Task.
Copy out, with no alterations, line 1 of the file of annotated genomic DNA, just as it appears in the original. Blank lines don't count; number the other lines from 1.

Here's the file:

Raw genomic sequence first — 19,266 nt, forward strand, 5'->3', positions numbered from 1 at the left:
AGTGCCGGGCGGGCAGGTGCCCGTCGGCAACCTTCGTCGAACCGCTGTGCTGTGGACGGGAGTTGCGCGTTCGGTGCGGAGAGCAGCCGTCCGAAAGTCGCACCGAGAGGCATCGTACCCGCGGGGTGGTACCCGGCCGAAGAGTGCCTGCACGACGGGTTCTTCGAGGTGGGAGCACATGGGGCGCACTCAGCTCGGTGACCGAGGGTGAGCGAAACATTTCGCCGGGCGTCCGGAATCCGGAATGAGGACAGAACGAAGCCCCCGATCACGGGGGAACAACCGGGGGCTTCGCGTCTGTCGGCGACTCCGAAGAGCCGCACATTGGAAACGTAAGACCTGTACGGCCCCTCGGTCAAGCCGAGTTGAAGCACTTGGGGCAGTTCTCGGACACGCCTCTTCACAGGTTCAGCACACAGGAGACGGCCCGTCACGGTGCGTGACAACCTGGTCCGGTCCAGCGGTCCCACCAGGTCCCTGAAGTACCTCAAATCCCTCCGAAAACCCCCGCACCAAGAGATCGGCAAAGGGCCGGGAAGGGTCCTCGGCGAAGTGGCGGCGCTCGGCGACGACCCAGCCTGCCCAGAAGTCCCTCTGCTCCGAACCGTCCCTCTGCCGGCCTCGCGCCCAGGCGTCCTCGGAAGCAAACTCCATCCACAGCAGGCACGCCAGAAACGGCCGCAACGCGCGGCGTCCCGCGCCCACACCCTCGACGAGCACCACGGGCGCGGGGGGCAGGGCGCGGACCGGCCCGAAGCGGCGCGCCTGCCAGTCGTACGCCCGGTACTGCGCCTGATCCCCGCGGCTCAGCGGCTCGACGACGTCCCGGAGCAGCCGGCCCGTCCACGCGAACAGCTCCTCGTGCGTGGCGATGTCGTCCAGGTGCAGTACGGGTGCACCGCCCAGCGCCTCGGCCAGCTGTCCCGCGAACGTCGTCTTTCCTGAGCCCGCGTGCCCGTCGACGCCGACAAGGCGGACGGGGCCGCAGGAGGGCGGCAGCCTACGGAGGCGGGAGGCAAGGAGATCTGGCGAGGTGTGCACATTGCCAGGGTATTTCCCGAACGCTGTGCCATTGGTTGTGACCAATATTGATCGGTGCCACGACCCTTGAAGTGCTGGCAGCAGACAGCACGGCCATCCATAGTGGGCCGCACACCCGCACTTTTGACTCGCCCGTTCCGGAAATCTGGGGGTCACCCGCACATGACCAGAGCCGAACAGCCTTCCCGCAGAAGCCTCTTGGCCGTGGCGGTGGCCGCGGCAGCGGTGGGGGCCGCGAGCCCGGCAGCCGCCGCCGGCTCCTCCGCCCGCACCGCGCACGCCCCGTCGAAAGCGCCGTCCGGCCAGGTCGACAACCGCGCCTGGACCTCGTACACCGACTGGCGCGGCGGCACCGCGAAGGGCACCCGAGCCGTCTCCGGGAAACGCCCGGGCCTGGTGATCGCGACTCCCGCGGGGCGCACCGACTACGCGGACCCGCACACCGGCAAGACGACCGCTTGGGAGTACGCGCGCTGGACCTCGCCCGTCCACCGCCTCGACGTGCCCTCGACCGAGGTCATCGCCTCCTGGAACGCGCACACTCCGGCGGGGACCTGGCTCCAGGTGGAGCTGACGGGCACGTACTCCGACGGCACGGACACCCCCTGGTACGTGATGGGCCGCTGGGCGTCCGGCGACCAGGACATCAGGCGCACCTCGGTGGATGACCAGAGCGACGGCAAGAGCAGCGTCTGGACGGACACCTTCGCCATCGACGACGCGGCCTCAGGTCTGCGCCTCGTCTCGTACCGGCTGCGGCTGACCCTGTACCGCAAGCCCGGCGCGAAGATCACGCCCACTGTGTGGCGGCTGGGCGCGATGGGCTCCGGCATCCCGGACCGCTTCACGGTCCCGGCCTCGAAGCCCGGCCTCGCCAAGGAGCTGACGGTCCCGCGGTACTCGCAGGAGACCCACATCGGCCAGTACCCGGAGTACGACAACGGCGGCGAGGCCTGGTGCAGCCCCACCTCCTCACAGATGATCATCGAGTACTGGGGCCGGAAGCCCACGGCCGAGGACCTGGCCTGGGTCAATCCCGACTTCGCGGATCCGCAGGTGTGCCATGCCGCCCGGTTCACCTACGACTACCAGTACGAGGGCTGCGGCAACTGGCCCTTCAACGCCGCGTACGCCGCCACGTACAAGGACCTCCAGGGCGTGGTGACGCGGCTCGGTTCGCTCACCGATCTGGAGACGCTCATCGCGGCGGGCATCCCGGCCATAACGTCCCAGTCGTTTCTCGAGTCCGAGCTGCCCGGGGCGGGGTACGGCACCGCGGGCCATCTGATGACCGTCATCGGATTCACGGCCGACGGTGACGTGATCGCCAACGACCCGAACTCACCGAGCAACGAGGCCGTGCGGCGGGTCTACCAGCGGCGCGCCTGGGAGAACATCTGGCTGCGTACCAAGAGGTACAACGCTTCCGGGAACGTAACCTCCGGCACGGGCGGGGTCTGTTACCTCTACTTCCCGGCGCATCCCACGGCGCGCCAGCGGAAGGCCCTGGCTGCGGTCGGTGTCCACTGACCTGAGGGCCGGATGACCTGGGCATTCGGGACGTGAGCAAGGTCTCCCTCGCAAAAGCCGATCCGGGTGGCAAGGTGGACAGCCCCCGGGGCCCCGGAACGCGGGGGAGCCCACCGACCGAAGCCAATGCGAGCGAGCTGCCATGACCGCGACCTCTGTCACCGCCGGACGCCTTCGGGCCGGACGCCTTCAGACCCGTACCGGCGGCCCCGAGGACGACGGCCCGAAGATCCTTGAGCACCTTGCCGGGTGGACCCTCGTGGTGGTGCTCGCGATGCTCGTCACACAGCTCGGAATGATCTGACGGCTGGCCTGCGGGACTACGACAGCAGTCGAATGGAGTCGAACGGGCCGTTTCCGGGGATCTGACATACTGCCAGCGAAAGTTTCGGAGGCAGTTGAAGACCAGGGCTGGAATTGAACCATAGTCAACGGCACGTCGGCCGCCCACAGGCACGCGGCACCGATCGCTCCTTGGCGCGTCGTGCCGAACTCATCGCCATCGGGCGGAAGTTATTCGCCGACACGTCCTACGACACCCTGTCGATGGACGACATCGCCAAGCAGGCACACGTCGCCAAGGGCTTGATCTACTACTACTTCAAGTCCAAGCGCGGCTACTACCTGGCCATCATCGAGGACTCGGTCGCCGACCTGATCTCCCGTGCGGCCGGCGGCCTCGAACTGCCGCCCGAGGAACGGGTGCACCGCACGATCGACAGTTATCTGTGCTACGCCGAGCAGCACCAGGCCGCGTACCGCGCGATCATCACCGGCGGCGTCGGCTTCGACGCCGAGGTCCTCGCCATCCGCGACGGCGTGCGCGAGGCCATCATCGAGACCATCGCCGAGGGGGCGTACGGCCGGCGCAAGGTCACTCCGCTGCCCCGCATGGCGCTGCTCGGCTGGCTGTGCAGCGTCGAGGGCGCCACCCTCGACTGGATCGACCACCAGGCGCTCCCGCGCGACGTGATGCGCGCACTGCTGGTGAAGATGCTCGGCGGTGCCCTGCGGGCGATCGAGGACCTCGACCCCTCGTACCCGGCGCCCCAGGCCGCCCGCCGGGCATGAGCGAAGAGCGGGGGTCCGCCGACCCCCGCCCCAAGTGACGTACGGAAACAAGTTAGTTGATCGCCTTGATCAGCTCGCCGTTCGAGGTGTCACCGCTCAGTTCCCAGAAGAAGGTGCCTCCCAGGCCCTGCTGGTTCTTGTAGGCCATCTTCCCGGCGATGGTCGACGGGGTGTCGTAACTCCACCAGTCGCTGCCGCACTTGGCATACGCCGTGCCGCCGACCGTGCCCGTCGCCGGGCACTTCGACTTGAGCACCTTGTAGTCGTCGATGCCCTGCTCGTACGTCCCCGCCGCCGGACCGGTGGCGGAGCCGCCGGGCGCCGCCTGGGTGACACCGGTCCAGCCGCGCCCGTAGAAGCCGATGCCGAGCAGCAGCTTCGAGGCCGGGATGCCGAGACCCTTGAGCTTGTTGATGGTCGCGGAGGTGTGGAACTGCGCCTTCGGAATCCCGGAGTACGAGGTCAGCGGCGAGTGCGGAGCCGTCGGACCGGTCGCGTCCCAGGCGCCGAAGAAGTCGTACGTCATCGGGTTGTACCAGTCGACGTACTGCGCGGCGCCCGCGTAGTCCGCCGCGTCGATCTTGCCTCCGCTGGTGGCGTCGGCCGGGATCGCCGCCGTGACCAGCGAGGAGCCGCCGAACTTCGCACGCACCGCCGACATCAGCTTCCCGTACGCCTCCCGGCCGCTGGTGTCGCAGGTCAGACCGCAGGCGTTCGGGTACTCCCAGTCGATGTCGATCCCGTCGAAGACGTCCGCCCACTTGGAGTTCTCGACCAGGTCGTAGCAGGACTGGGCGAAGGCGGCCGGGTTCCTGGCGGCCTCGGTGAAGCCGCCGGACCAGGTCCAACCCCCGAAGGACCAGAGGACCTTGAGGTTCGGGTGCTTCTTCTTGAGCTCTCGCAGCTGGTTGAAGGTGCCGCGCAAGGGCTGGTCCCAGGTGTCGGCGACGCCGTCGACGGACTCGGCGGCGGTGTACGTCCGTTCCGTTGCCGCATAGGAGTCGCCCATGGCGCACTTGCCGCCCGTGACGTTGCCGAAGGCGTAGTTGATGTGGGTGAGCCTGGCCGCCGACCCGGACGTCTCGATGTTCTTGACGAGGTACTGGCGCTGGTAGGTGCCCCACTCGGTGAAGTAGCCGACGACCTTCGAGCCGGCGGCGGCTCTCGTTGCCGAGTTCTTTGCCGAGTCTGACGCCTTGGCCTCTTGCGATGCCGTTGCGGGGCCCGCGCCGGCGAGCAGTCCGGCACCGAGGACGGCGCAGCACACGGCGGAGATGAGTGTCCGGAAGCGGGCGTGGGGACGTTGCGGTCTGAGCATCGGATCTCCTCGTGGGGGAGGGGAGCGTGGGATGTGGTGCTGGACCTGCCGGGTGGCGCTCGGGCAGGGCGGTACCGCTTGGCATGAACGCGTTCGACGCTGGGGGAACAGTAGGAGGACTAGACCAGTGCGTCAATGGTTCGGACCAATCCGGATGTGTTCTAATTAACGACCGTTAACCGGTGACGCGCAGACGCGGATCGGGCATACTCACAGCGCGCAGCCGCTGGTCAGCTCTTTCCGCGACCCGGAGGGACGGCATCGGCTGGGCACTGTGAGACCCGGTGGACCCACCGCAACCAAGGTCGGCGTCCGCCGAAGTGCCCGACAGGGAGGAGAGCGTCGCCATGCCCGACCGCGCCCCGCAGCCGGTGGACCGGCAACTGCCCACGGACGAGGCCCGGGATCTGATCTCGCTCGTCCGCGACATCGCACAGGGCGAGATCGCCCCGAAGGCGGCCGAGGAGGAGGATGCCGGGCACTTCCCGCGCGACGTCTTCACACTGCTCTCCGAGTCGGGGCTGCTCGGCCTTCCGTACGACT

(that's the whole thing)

Raw genomic sequence first — 19,266 nt, forward strand, 5'->3', positions numbered from 1 at the left: